More troops to Afghanistan

NATO shortfall leaves Pentagon planning to add 7,000 to forces

May 03, 2008|By New York Times News Service

WASHINGTON -- The Pentagon has begun planning to send as many as 7,000 more U.S. troops to Afghanistan next year to make up for a shortfall in contributions from NATO allies, senior Bush administration officials said.

They said the step would push the number of U.S. forces there to roughly 40,000, the highest level since the war began, and would require at least a modest reduction in troops from Iraq.

The planning began in recent weeks, reflecting a growing resignation to the fact that NATO was unable or unwilling to contribute more troops in Afghanistan, where the government of President Hamid Karzai faces a resurgent threat from the Taliban and remnants of al-Qaida, despite pledges offered by the presidents and prime ministers who attended an alliance summit meeting in Bucharest last month.

The increasing proportion of U.S. troops, from about half to about two-thirds of the foreign troops in Afghanistan, would be likely to result in what one senior administration official described as "the re-Americanization" of the war.

A dozen NATO countries have pledged a total of about 2,000 troops, according to senior NATO officials, who provided the information on condition they not be identified according to their standard diplomatic rules. Senior alliance commanders in Afghanistan have said they need about 10,000 new forces.

Few of the additional troops are expected to materialize any time soon, the officials added.

Officials stressed that no formal new U.S. deployment plans for Afghanistan had been presented to the Pentagon or the White House and that the decision could be left to the next president, though they would not rule out the prospect that Bush would order a troop increase.

Bush has long faced criticism that the Iraq war distracted the country from confronting the al-Qaida threat in Afghanistan, and Democrats as well as Republicans have expressed general support for shifting more attention to Afghanistan.

There are about 62,000 foreign troops in Afghanistan, about 34,000 of them American, up from just 25,000 U.S. troops in 2005.

The U.S. troops are divided into a force of 16,000 who operate under NATO command and an additional 18,000 who are conducting counterterrorism and other missions under U.S. command outside of the NATO structure, according to Pentagon statistics.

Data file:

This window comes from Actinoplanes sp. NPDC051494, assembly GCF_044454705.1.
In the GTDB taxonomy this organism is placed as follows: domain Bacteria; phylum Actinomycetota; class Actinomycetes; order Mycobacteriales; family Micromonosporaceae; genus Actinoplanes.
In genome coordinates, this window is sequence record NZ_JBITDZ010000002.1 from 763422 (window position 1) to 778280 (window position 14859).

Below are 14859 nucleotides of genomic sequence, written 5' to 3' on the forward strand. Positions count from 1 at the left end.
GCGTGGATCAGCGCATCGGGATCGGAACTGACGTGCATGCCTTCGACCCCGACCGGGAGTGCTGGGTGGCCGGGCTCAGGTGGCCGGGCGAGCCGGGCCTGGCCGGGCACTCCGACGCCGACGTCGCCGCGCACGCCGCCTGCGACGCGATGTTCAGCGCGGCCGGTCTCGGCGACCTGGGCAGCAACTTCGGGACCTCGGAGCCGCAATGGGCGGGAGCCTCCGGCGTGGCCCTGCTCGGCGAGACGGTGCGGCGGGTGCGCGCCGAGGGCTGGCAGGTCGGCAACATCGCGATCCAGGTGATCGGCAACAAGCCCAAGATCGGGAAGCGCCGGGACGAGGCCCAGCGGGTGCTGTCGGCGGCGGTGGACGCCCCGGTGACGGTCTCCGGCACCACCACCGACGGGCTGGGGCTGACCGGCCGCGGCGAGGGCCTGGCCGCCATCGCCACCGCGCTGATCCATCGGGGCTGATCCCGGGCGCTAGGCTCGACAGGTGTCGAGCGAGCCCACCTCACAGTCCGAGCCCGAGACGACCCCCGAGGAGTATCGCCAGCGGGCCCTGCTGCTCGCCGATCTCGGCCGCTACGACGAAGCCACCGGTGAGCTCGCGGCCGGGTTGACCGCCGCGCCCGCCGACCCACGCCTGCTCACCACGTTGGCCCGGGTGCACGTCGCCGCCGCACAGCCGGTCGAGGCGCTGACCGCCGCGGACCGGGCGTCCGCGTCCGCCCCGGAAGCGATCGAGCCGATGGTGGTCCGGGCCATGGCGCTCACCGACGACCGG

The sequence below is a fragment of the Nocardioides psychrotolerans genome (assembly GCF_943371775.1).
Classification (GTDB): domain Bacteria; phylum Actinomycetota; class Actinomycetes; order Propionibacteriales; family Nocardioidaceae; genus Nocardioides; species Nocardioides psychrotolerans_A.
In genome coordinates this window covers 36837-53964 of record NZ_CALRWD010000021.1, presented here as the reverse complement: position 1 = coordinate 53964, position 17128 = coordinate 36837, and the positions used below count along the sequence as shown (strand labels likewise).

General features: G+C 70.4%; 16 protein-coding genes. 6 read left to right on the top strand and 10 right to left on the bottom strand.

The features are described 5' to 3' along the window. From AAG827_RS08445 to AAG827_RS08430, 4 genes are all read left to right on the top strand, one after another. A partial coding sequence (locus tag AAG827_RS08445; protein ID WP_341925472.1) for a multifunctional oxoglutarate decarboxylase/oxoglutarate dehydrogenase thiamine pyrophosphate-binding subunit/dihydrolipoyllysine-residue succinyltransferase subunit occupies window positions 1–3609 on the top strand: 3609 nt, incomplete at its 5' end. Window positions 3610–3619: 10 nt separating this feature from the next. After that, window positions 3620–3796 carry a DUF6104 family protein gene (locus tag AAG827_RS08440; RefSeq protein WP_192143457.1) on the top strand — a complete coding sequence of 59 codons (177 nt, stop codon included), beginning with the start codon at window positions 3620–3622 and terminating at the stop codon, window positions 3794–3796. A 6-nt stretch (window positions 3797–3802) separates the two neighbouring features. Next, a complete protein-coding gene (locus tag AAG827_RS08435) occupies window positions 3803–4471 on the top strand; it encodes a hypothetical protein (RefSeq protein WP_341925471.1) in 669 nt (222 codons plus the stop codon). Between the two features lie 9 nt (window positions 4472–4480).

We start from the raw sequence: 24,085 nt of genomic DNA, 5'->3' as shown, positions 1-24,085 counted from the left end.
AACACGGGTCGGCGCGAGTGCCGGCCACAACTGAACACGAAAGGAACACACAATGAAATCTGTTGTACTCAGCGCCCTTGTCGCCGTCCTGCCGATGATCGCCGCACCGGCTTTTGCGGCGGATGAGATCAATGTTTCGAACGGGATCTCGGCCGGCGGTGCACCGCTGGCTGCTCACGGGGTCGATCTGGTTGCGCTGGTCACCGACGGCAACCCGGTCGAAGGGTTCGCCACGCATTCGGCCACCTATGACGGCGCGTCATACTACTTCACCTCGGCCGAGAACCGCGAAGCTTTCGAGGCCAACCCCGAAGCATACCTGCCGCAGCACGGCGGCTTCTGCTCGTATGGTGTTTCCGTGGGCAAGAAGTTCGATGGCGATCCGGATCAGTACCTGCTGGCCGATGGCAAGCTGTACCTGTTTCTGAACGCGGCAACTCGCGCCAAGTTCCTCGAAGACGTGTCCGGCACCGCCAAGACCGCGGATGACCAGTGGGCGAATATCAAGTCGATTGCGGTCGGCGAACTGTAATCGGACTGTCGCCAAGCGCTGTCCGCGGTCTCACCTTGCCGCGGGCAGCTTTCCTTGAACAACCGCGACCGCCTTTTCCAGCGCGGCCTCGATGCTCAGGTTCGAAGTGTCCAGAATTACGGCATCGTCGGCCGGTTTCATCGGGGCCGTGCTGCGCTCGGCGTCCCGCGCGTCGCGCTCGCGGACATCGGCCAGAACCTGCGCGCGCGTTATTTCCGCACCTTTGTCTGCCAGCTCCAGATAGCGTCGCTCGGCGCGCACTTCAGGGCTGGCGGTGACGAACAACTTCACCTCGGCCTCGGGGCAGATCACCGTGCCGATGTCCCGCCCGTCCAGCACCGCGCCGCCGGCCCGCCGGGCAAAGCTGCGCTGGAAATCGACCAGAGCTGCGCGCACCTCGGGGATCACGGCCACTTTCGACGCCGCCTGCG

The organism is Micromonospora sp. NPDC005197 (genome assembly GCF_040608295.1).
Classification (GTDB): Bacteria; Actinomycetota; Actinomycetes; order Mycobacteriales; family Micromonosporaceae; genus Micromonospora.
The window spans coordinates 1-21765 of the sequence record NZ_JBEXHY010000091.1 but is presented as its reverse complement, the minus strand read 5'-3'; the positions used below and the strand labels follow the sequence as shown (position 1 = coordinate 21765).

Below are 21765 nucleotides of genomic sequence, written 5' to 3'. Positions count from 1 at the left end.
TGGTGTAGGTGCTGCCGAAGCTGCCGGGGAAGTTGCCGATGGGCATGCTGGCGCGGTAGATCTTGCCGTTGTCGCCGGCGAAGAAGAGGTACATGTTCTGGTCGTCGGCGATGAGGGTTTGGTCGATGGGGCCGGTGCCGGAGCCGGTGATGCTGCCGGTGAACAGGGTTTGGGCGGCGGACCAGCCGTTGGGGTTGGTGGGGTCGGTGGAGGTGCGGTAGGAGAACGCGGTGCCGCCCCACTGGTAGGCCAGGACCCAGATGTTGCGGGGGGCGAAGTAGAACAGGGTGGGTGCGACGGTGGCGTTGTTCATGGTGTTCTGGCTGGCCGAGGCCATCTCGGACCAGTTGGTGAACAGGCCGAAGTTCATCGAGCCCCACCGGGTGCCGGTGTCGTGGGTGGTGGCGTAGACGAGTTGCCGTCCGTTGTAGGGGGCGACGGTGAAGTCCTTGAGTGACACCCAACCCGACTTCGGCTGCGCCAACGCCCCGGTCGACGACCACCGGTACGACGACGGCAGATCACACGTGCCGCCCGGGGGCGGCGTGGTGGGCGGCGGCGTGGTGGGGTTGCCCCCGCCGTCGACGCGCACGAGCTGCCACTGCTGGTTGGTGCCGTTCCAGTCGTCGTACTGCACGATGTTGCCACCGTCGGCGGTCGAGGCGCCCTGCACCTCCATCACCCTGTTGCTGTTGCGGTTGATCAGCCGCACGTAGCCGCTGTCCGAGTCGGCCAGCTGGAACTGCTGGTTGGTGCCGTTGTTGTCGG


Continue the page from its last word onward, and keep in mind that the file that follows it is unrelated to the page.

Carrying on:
The initial planning under way would send about two additional brigades of U.S. forces, or about 7,000 troops, to Afghanistan next year.

That would meet two-thirds of what commanders have portrayed in recent months as a shortfall of three brigades, or about 10,000 troops, including combat forces, trainers, intelligence officers and crews for added helicopters and troop carriers.

Bush administration officials initially argued that NATO should fill that void, because the U.S. military was overextended in Iraq. And publicly, the administration has remained mostly supportive of the alliance effort, with the national security adviser, Stephen J. Hadley, declaring at the NATO summit last month that in addressing the problems in Afghanistan, "NATO's answer today is help is on the way."

The results of the NATO session disappointed commanders in Afghanistan.

A NATO military spokesman issued a diplomatically worded statement this week. "In the run-up to and during the Bucharest summit, nations added extra contributions," the statement from Kabul said. "However, shortfalls still exist."

As with previous shortfalls in NATO commitments, Secretary of Defense Robert M. Gates could be prompted to fill the void, perhaps deploying other U.S. forces to replace the 3,200 Marines who arrived over recent weeks in what was described as a one-time, seven-month stop-gap deployment.

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